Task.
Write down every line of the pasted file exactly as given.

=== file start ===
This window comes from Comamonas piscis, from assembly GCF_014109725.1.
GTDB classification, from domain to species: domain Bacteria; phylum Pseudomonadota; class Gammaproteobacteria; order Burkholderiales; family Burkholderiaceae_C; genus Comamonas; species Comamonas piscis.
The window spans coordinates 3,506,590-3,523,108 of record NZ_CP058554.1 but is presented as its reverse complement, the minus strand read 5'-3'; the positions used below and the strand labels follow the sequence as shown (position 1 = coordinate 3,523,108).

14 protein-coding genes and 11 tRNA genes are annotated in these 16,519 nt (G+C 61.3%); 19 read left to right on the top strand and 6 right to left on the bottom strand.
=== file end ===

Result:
This window comes from Comamonas piscis, from assembly GCF_014109725.1.
GTDB classification, from domain to species: domain Bacteria; phylum Pseudomonadota; class Gammaproteobacteria; order Burkholderiales; family Burkholderiaceae_C; genus Comamonas; species Comamonas piscis.
The window spans coordinates 3,506,590-3,523,108 of record NZ_CP058554.1 but is presented as its reverse complement, the minus strand read 5'-3'; the positions used below and the strand labels follow the sequence as shown (position 1 = coordinate 3,523,108).

14 protein-coding genes and 11 tRNA genes are annotated in these 16,519 nt (G+C 61.3%); 19 read left to right on the top strand and 6 right to left on the bottom strand.